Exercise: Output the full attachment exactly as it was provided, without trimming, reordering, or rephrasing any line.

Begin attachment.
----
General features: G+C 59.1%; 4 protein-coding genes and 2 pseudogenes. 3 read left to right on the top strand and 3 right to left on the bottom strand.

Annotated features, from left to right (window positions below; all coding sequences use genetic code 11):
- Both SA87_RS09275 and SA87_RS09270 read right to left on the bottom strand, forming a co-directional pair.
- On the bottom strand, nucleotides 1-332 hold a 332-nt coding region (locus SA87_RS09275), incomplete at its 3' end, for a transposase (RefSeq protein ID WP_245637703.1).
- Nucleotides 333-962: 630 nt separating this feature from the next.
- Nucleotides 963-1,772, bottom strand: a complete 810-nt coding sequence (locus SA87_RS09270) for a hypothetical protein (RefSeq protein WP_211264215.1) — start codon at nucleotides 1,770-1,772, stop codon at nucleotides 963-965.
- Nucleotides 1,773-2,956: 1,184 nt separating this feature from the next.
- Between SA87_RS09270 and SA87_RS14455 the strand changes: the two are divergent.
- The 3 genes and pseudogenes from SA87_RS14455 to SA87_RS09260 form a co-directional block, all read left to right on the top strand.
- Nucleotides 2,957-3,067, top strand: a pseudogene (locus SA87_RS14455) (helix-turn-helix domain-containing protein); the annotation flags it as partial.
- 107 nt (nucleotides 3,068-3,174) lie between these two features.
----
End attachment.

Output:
General features: G+C 59.1%; 4 protein-coding genes and 2 pseudogenes. 3 read left to right on the top strand and 3 right to left on the bottom strand.

Annotated features, from left to right (window positions below; all coding sequences use genetic code 11):
- Both SA87_RS09275 and SA87_RS09270 read right to left on the bottom strand, forming a co-directional pair.
- On the bottom strand, nucleotides 1-332 hold a 332-nt coding region (locus SA87_RS09275), incomplete at its 3' end, for a transposase (RefSeq protein ID WP_245637703.1).
- Nucleotides 333-962: 630 nt separating this feature from the next.
- Nucleotides 963-1,772, bottom strand: a complete 810-nt coding sequence (locus SA87_RS09270) for a hypothetical protein (RefSeq protein WP_211264215.1) — start codon at nucleotides 1,770-1,772, stop codon at nucleotides 963-965.
- Nucleotides 1,773-2,956: 1,184 nt separating this feature from the next.
- Between SA87_RS09270 and SA87_RS14455 the strand changes: the two are divergent.
- The 3 genes and pseudogenes from SA87_RS14455 to SA87_RS09260 form a co-directional block, all read left to right on the top strand.
- Nucleotides 2,957-3,067, top strand: a pseudogene (locus SA87_RS14455) (helix-turn-helix domain-containing protein); the annotation flags it as partial.
- 107 nt (nucleotides 3,068-3,174) lie between these two features.